“Practices of the unscrupulous money changers stand indicted in the court of public opinion, rejected by the hearts and minds of men. True they have tried, but their efforts have been cast in the pattern of an outworn tradition. Faced by failure of credit they have proposed only the lending of more money. Stripped of the lure of profit by which to induce our people to follow their false leadership, they have resorted to exhortations, pleading tearfully for restored confidence. They know only the rules of a generation of self-seekers. They have no vision, and when there is no vision the people perish.

“The money changers have fled from their high seats in the temple of our civilization. We may now restore that temple to the ancient truths. The measure of the restoration lies in the extent to which we apply social values more noble than mere monetary profit.

“Happiness lies not in the mere possession of money; it lies in the joy of achievement, in the thrill of creative effort. The joy and moral stimulation of work no longer must be forgotten in the mad chase of evanescent profits. These dark days will be worth all they cost us if they teach us that our true destiny is not to be ministered unto but to minister to ourselves and to our fellow men. … [T]here must be an end to a conduct in banking and in business which too often has given to a sacred trust the likeness of callous and selfish wrongdoing. …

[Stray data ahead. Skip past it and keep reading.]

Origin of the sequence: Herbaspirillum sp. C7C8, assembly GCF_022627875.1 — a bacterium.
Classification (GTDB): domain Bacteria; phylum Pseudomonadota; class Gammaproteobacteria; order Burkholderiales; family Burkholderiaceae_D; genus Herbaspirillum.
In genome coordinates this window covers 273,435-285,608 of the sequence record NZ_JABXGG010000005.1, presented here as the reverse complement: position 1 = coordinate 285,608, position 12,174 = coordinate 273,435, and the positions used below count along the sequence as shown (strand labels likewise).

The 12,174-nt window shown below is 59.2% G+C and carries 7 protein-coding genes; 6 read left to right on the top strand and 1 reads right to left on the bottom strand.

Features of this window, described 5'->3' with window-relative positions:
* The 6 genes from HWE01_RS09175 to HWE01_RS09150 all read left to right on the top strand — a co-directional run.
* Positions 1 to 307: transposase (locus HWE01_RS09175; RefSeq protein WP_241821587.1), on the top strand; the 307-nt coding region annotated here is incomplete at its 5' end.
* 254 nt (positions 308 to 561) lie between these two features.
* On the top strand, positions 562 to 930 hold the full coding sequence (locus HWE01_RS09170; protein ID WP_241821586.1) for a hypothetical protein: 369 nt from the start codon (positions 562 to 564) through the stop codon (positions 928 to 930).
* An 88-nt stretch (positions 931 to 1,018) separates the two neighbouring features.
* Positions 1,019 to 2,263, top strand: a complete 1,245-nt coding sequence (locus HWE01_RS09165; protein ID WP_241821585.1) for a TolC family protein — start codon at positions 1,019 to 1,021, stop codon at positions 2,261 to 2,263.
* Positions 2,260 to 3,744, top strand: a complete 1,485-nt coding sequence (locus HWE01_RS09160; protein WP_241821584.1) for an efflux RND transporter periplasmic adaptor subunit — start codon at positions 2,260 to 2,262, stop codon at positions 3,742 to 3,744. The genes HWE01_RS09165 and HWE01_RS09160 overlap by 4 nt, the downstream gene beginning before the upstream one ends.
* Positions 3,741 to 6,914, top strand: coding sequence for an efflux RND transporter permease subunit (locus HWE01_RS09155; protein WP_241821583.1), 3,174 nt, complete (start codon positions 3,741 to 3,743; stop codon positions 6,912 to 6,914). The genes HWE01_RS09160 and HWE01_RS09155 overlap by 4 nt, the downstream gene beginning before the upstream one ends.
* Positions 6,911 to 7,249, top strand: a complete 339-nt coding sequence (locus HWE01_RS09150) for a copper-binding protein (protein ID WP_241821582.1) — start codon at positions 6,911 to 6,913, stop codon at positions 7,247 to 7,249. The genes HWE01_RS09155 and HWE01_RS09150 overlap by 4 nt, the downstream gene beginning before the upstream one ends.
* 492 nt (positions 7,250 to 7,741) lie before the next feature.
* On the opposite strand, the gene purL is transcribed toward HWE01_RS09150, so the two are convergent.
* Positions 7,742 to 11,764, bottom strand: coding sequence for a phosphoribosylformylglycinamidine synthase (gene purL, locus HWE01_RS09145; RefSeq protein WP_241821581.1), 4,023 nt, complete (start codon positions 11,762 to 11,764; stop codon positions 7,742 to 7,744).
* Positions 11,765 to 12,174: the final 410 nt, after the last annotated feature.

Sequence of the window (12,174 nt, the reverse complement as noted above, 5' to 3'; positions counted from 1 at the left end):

“[T]here must be a strict supervision of all banking and credits and investments; there must be an end to speculation with other people’s money… If I read the temper of our people correctly, we now realize as we have never realized before our interdependence on each other; that we cannot merely take but we must give as well; that if we are to go forward, we must move as a trained and loyal army willing to sacrifice for the good of a common discipline… I assume unhesitatingly the leadership of this great army of our people dedicated to a disciplined attack upon our common problems.…

“We face the arduous days that lie before us in the warm courage of national unity; with the clear consciousness of seeking old and precious moral values; with the clean satisfaction that comes from the stern performance of duty of old and young alike. … We do not distrust the future of essential democracy. The people of the United States have not failed. … They have asked for discipline and direction under leadership. They have made me the present instrument of their wishes. … In this dedication of a Nation we humbly ask the blessing of God. May He protect each and every one of us.”

—President Franklin Roosevelt, First Inaugural Address (March 4, 1933)